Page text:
Church and State in England in the mid-eighteenth century: the Newcastle years 1742-1762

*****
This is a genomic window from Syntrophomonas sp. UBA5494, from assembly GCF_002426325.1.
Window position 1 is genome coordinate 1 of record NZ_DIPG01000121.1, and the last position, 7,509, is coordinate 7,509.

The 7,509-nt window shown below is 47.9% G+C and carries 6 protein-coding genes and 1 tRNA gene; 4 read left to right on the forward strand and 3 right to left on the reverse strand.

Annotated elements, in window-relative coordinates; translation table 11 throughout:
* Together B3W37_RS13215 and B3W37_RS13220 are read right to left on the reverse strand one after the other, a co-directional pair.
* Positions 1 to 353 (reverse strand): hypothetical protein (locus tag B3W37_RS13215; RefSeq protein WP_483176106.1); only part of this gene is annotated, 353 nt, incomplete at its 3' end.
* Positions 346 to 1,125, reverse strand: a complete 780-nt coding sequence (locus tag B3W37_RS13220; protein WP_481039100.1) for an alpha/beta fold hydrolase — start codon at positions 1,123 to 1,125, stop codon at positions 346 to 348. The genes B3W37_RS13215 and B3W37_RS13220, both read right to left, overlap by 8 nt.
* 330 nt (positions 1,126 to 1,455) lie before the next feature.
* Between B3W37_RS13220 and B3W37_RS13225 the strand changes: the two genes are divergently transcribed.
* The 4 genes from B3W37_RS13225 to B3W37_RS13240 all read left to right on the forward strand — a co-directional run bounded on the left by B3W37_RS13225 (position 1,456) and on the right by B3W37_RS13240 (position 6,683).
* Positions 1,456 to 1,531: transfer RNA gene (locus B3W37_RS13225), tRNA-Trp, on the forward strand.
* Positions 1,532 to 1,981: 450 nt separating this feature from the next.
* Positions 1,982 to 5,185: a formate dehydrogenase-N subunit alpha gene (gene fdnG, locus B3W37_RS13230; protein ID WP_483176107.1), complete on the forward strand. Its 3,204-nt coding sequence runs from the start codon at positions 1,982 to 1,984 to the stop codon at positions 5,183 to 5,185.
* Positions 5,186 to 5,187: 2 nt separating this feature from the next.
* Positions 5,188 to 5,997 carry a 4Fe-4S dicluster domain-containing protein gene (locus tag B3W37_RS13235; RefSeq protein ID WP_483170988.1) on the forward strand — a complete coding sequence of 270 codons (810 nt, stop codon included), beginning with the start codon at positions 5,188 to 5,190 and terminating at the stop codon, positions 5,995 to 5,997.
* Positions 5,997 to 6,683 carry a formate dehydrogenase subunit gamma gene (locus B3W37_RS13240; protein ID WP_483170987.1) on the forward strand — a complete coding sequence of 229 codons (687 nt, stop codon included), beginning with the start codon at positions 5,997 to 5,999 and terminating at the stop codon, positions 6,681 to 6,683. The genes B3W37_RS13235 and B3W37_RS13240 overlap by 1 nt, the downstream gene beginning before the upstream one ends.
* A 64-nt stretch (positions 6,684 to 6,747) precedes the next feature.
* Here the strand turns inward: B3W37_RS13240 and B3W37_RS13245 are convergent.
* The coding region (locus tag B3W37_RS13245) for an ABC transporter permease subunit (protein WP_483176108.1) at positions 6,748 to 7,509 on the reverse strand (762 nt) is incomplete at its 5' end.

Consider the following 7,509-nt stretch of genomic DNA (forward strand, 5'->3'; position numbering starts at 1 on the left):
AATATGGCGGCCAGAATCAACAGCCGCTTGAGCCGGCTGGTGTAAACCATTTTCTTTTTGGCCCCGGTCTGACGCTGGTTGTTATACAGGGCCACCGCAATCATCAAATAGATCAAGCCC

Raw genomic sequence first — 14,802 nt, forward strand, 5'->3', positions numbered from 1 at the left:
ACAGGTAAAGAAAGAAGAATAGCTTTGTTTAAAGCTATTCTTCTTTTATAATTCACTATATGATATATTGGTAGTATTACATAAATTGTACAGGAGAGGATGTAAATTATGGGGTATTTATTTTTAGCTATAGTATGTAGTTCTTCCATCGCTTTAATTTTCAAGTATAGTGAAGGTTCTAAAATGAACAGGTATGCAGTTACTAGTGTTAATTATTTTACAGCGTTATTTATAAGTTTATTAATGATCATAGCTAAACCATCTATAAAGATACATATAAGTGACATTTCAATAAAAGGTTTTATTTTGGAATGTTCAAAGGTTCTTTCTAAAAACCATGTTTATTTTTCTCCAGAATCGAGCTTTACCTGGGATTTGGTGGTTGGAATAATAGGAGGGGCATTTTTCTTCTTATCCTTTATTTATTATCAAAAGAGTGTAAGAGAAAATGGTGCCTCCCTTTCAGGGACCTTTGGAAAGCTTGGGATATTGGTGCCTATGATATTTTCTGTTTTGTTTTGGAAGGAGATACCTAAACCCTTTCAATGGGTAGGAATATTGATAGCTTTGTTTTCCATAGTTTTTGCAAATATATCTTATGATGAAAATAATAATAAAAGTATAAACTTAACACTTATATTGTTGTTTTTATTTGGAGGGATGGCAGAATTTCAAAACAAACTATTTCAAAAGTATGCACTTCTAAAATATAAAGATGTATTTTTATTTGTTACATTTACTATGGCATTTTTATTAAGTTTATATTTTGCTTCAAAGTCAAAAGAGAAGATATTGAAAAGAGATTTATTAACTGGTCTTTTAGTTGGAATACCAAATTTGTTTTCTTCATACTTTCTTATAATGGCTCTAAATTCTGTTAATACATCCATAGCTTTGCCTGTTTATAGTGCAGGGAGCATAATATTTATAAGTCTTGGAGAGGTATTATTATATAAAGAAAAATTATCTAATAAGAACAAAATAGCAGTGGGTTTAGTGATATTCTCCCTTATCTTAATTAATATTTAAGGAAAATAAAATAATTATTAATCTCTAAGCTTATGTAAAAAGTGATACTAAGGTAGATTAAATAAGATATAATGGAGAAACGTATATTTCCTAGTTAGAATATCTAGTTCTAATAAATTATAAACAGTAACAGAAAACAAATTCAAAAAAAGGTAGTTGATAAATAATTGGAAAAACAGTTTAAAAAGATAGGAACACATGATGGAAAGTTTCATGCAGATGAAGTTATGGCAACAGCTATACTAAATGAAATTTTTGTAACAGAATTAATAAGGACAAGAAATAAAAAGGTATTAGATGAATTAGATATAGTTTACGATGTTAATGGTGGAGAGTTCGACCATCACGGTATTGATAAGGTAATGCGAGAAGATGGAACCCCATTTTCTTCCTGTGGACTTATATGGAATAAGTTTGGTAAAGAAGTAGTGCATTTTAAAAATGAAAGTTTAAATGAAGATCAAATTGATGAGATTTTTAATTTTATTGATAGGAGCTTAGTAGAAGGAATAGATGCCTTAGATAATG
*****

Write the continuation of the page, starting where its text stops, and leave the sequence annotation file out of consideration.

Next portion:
This dissertation is a work of political and social , as well as ecclesiastical, history, a contribution, above all, to the reassessment of the nature and functioning of the English state in the eighteenth century. It takes issue with the assumption that the Church of England can be regarded as a discrete subject in the history of eighteenth-century England. During this period it was still a central part of the English state; its courts remained important, its parishes had many secular functions, it controlled most of the nation's education and organized much of its charity, and, preeminently, it was responsible for teaching men to be 'good' citizens and subjects. It is the contention of this dissertation both that the Church was an integral part of politics in the eighteenth century, and that the interests of the Church were not wholly subordinated to those of a secular state. These themes are developed through the thesis which is divided into five sections. Part I, the introduction, is itself divided into two Chapters. The first emphasizes that eighteenth-century politics was concerned, above all, with the exercise of power. It is within the context of government and administration that the importance of the Church is most apparent. The second chapter provides an account of the physical and spiritual state of the Church. Each of the remaining four sections concentrates on one aspect of church-state relations. Section 2 examines contemporary ideas about the relationship of church and state, demonstrating the emphasis that was placed on their interdependence and the inseparability of secular and spiritual matters. Through an examination of the management of the crown's ecclesiastical patronage section 3 explores ministers' perceptions of the Church's role and the extent to which they were able to determine its character. The next section considers the clergy's perception of the role of the Church, both as part of the temporal government and as an institution concerned with the spiritual condition of men, and the ways in which they were able to resolve the apparent contradictions in this dual role. Finally, the place of the Church in parliamentary and high politics is discussed. This final section explores the tensions and conflicts that did arise between church and state in the years 1742-62, the extent to which the Church was able to preserve its independence against secular encroachments, and the willingness of churchmen and ministers to contemplate reforms to enable the Church to perform its duties, both secular and spiritual more effectively.